“CPM has shown that they have the ability to rapidly adapt to a new way of working through the successful transition to an “agent at home” working model during the COVID-19 crisis. For L’Oréal Australia & New Zealand, we’ve seen how important it is for our contact centre partner to remain agile to ensure our valued consumers still have access to our customer care agents during an extremely busy time. The role of a traditional contact centre model doesn’t work in an isolation setting and CPM were quick to ensure that the team of 25 L’Oréal Care agents had the ability to work offsite with full access to all required systems.
Having a local Melbourne based call centre has also offered great comfort to us as a business in two distinct ways:
1. the ability to service AU and NZ consumers within our time zone with staff who have the ability to safely work from home following local government restrictions; and,
2. knowing that we have assisted in offering continued and new employment for local customer service experts who may have otherwise been faced with a stand down scenario should the team not be able to transform their ways of working”
Emma Williamson, Director CX – L’Oréal Australia & NZ.
Mitigating the Impact of the Unexpected
The current pandemic crisis has demonstrated the remarkable capacity of Australia’s onshore contact centres to respond to the business challenges presented by COVID-19. As businesses everywhere adapt to new ways of operating within this new environment, CPM has identified two important learnings that we believe can assist companies as they move forward into the future:
- Having a disaster recovery and business continuity plan (BCP) in place that included remote working or work-from-home was critical
Our BCP caters for different areas of the business and incorporates a WFH contact centre. We had tested the plan prior to the COVID-19 crisis, so we were prepared to respond quickly and safely.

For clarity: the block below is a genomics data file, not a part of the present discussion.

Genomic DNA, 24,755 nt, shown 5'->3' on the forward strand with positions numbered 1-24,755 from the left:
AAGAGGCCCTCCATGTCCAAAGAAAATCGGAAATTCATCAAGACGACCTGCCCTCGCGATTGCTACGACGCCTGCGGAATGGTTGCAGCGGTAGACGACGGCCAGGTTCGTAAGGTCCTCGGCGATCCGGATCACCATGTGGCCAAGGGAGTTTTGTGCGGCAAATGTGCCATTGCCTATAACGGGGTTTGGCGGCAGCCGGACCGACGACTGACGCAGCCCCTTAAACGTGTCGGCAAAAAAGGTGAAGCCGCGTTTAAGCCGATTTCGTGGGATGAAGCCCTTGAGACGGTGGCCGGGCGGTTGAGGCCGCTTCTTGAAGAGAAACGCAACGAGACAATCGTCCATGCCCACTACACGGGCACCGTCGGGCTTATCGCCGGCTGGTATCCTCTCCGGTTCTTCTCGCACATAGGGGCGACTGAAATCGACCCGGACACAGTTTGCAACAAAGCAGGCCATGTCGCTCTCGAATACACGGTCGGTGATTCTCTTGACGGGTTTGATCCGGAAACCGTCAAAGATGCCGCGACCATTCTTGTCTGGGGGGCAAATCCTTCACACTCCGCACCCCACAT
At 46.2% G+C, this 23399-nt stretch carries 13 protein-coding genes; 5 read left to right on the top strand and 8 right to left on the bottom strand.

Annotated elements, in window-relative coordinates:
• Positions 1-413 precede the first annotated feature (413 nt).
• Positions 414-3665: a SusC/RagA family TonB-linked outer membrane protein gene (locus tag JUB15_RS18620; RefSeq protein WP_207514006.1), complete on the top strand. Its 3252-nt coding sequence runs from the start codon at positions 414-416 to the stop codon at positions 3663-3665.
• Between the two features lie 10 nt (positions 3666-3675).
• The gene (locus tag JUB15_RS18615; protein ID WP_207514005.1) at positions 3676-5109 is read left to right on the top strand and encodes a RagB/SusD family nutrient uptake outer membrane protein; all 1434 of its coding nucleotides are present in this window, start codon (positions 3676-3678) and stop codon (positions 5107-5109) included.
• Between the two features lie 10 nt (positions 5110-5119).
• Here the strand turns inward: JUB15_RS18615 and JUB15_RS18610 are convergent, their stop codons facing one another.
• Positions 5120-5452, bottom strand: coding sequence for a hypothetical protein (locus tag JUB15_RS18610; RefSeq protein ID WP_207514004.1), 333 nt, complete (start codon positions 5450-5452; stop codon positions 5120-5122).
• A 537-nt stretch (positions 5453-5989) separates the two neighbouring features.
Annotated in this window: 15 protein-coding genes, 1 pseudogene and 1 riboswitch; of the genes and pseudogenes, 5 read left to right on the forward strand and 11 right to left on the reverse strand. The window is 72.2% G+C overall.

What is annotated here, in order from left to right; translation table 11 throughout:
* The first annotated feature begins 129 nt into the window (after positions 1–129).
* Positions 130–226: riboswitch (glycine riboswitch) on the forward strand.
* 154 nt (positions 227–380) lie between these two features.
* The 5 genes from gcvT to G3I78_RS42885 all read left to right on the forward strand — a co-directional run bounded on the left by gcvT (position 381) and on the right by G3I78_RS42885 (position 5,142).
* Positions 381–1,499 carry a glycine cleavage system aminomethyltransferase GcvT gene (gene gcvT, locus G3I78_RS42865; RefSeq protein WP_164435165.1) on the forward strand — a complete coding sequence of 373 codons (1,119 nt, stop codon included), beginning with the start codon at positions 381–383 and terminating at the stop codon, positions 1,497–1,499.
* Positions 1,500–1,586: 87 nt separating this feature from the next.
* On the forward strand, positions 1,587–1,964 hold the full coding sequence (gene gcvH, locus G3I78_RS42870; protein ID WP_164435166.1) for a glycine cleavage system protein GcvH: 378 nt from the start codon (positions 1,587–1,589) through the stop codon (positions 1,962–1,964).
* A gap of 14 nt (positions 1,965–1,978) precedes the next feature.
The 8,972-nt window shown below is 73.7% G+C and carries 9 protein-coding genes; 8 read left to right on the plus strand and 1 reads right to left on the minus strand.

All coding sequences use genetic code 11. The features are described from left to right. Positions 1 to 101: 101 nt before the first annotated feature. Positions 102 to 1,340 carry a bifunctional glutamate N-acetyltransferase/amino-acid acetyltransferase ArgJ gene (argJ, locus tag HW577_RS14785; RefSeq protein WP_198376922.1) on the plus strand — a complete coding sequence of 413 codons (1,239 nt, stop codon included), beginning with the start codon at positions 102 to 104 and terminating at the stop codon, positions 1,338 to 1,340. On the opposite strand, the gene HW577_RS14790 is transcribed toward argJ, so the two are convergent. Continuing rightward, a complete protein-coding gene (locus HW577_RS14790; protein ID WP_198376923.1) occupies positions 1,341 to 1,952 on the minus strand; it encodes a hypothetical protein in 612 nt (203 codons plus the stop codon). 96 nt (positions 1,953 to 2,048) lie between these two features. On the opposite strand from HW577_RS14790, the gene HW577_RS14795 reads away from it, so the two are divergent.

- Having an in-house Training, Coaching & Quality Assurance Team
To facilitate a remote working scenario while maintaining quality and service levels, our in-house training team developed and delivered WFH modules and program-specific training via eLearning tools such as video learning and webinars. As a result, the health, safety, and productivity of our staff were maintained, and the delivery of excellent customer service was not compromised.
At CPM we have also identified several trends that have been accelerated by COVID-19, which we believe will continue beyond the duration of the pandemic:
- Contact centres can now offer flexible work arrangements
COVID-19 has forced contact centres to adjust to new ways of working. Introducing flexible work arrangements that allow agents to work remotely can provide call centre staff with a work/life balance which has never before been realised.
- The onshoring trend in contact centre outsourcing is expected to grow
The 2018 Australian Contact Centre Benchmark Report4 reported that contact centre outsourcing continues to grow. Of note, a majority of organisations (78%) prefer onshore locations for contact centre outsourcing and over three-quarters of organisations utilise onshore outsourcing. Prior to COVID-19, reshoring was already happening, with this trend appearing to accelerate during the pandemic.
By rethinking the customer experience and offering customers what they value during this pandemic, businesses and their call centre partners will be better placed to anticipate and prepare for unexpected situations into the future.
Read the full report on COVID-19’s impact on the Australian contact centre industry here.